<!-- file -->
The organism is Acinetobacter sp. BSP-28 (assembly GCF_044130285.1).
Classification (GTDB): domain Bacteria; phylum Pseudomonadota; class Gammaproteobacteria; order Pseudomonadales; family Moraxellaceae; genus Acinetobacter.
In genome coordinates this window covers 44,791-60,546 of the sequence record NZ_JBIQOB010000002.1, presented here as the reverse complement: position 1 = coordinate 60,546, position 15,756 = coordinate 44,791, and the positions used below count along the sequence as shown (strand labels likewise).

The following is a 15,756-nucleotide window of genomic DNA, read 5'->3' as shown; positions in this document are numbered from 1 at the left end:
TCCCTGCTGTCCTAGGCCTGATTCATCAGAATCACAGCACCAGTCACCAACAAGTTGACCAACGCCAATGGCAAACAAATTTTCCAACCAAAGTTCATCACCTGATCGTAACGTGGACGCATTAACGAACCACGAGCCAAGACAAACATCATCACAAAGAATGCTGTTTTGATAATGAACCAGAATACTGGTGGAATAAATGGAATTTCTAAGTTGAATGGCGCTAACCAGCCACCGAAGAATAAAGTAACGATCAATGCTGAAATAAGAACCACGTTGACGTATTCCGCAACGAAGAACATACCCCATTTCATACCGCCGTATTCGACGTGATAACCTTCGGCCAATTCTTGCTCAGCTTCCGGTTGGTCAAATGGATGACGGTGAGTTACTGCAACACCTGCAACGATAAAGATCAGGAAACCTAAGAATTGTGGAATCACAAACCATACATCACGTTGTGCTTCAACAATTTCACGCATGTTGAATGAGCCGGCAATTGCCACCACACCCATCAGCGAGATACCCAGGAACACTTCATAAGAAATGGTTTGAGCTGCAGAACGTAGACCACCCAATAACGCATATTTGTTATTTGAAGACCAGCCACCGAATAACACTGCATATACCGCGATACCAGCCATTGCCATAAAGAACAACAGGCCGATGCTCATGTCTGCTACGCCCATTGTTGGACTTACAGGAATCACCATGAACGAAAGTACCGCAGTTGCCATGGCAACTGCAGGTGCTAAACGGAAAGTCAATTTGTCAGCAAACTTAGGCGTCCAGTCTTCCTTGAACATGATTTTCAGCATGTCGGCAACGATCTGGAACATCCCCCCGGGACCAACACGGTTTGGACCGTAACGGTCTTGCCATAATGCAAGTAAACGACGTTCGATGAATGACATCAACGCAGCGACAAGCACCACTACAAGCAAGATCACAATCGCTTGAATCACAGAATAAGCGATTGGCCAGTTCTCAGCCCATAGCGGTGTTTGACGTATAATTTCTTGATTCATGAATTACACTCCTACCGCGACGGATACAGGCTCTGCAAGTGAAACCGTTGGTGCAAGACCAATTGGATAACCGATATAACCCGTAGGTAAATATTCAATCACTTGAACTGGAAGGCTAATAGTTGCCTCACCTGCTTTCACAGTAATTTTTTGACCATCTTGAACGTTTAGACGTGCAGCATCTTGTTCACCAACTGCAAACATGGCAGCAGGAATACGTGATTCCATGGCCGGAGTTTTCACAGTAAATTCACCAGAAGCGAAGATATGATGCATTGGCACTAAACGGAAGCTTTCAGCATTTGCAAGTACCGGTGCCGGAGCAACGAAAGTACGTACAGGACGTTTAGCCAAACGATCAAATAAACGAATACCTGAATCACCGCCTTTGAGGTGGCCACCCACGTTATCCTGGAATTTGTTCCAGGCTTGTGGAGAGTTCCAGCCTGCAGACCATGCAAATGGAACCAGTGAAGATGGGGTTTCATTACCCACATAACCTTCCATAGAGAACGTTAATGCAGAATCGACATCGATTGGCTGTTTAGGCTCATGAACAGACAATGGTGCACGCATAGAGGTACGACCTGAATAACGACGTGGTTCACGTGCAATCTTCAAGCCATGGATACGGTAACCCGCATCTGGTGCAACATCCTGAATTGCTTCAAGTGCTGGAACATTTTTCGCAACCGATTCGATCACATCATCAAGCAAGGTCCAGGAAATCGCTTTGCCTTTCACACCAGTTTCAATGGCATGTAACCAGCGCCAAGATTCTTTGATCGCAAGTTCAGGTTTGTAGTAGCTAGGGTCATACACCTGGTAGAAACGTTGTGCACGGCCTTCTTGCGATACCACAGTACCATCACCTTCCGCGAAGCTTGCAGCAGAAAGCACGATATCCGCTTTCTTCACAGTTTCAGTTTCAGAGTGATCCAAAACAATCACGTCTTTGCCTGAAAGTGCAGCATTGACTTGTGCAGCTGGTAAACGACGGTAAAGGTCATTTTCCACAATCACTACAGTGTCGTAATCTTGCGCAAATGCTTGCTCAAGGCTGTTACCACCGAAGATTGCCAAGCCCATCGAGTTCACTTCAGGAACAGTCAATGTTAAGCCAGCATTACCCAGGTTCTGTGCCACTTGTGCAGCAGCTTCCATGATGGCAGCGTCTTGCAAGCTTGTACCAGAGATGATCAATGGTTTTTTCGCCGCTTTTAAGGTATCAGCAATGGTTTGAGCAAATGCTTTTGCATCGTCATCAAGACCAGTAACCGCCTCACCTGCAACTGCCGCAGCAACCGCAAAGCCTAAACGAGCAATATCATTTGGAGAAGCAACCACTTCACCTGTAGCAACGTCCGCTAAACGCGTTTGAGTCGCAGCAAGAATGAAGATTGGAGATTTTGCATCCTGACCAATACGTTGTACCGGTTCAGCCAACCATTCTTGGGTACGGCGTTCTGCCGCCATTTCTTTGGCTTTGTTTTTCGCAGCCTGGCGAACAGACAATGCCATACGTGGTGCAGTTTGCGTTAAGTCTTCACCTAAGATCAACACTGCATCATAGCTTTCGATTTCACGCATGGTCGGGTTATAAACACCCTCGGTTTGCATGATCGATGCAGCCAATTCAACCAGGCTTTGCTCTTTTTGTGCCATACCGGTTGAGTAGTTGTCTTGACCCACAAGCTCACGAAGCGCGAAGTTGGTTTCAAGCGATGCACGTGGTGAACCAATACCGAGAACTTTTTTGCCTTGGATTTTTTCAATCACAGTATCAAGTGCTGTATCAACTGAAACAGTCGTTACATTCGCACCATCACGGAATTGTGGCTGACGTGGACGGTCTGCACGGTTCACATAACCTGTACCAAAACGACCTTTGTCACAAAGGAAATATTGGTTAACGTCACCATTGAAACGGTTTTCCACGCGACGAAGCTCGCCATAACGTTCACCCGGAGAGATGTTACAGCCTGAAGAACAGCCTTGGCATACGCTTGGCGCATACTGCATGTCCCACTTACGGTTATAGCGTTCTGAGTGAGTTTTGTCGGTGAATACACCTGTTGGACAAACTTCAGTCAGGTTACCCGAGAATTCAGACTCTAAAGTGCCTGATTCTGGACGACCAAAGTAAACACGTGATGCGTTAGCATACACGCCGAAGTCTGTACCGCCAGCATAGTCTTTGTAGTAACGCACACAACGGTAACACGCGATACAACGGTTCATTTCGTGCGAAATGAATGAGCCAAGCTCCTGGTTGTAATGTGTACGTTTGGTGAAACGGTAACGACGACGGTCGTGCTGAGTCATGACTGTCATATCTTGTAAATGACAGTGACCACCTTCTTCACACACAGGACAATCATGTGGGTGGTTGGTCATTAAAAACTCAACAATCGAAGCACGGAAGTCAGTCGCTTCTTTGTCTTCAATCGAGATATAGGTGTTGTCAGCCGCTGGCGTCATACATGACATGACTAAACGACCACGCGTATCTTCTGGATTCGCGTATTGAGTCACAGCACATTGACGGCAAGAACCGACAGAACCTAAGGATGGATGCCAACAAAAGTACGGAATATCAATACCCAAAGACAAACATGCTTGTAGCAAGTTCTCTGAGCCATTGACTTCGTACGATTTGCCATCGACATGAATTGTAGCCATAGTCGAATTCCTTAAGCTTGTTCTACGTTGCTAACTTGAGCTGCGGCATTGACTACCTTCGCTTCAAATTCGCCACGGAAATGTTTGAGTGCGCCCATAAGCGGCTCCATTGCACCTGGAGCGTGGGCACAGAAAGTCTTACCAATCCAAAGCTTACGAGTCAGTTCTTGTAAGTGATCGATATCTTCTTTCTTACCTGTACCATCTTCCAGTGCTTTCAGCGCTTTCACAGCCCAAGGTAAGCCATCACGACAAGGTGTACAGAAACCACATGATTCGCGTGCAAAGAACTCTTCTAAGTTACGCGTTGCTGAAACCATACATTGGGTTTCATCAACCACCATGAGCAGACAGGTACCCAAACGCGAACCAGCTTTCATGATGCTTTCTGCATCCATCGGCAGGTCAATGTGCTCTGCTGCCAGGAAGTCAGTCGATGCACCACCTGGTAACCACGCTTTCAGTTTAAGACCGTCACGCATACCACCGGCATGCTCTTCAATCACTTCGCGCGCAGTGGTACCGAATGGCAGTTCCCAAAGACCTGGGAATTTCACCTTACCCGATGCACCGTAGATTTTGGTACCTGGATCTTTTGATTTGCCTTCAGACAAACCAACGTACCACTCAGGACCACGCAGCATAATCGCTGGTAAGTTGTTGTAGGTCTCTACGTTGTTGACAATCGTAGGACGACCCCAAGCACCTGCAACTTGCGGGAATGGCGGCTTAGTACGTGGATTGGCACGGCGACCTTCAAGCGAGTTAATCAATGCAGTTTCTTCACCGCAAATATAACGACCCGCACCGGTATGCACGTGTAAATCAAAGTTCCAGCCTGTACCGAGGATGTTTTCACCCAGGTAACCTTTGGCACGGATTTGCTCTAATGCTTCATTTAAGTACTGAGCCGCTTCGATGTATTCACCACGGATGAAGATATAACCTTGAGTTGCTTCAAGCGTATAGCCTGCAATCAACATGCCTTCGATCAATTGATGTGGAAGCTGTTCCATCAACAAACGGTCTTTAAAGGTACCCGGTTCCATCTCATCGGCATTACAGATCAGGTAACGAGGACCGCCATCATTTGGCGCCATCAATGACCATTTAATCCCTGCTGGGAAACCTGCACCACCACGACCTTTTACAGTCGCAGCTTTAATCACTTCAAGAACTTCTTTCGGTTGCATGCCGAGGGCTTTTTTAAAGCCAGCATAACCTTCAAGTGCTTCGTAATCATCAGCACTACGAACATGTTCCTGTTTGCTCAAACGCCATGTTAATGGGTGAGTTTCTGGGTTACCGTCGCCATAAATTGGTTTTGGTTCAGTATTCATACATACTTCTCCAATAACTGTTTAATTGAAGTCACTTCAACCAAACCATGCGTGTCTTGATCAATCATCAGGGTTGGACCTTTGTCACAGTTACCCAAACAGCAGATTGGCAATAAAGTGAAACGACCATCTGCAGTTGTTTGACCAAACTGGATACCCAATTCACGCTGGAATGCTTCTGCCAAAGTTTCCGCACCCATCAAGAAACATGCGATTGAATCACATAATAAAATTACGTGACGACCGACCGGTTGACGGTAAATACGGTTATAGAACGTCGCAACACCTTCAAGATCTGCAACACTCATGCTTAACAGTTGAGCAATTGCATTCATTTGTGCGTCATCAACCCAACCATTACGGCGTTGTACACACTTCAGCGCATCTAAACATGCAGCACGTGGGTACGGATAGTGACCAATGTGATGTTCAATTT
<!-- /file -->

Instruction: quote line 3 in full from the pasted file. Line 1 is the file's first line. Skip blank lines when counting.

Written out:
In genome coordinates this window covers 44,791-60,546 of the sequence record NZ_JBIQOB010000002.1, presented here as the reverse complement: position 1 = coordinate 60,546, position 15,756 = coordinate 44,791, and the positions used below count along the sequence as shown (strand labels likewise).